Influence of fish oil on ruminal biohydrogenation of C18 unsaturated fatty acids

I Wasowska, M R G Maia, K M Niedźwiedzka, M Czauderna, J M C Ramalho Ribeiro, E Devillard, K J Shingfield, R J Wallace

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109 Citations (SciVal)


Dietary cis-9, trans-11-conjugated linoleic acid (CLA) is generally thought to be beneficial for human health. Fish oil added to ruminant diets increases the CLA concentration of milk and meat, an increase thought to arise from alterations in ruminal biohydrogenation of unsaturated fatty acids. To investigate the mechanism for this effect, in vitro incubations were carried out with ruminal digesta and the main biohydrogenating ruminal bacterium, Butyrivibrio fibrisolvens. Linoleic acid (LA) or alpha-linolenic acid (LNA) was incubated (1.67 g/l) with strained ruminal digesta from sheep receiving a 50:50 grass hay-concentrate ration. Adding fish oil (up to 4.17 g/l) tended to decrease the initial rate of LA (P=0.025) and LNA (P=0.137) disappearance, decreased (P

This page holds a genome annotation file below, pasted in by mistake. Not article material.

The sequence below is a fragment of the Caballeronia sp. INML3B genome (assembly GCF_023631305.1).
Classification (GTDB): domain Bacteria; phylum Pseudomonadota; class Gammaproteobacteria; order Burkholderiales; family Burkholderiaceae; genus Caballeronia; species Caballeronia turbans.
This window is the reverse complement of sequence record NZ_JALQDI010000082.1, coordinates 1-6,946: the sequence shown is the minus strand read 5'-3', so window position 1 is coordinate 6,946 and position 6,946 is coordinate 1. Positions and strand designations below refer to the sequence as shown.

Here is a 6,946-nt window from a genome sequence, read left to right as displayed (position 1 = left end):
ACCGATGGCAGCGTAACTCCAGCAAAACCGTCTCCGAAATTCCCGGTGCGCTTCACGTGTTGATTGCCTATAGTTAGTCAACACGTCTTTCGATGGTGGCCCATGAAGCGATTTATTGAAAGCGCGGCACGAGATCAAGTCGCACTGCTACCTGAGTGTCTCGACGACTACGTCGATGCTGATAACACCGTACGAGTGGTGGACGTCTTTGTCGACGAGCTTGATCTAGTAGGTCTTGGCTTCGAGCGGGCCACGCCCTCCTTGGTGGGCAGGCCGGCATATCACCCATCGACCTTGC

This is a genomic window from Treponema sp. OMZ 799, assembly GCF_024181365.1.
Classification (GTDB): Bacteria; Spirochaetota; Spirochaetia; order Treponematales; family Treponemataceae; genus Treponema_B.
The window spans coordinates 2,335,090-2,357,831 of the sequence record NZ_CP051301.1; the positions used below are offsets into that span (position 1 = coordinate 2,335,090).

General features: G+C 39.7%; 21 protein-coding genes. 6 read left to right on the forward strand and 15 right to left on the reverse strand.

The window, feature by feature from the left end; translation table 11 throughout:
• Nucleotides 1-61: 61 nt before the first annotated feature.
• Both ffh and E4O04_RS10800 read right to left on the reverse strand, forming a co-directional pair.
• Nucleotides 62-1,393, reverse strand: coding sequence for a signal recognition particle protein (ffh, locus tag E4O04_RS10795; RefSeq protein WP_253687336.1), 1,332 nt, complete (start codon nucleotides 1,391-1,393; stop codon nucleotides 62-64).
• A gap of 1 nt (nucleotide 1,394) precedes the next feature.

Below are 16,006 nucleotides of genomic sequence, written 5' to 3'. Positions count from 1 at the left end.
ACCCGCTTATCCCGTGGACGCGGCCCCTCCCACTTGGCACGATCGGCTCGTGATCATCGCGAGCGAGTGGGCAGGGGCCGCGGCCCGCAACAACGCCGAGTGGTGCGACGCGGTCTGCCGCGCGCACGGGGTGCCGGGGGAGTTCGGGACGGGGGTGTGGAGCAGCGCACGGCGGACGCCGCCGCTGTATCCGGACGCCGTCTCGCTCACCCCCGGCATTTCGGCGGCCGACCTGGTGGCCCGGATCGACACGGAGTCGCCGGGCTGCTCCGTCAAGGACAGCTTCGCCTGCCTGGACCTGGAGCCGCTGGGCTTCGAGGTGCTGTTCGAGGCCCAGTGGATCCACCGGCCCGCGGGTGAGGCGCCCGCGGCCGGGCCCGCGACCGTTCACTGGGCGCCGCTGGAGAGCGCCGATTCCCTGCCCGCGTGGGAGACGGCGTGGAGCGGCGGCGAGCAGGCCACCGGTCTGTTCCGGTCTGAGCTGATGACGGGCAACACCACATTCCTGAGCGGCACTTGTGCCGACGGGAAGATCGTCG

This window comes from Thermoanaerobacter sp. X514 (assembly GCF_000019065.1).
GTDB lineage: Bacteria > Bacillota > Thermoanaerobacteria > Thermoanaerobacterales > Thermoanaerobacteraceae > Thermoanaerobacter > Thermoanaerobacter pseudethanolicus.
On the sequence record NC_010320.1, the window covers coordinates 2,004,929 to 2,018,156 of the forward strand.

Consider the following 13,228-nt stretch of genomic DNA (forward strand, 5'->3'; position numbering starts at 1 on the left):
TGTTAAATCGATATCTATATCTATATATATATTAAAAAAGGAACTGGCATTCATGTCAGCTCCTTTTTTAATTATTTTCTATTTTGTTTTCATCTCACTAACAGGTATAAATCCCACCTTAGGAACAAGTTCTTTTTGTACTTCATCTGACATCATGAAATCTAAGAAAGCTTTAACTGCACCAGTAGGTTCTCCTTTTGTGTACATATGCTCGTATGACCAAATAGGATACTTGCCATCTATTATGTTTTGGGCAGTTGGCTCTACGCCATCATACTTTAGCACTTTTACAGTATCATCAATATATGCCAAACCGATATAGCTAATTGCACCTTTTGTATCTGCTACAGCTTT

Original languageEnglish
Pages (from-to)1199-211
Number of pages13
JournalBritish Journal of Nutrition
Issue number6
Publication statusPublished - Jun 2006


  • Animal Feed
  • Animals
  • Butyrivibrio
  • Docosahexaenoic Acids
  • Eicosapentaenoic Acid
  • Fatty Acids, Unsaturated
  • Fish Oils
  • Food, Fortified
  • Hydrogenation
  • Isomerases
  • Linoleic Acids, Conjugated
  • Rumen
  • Sheep


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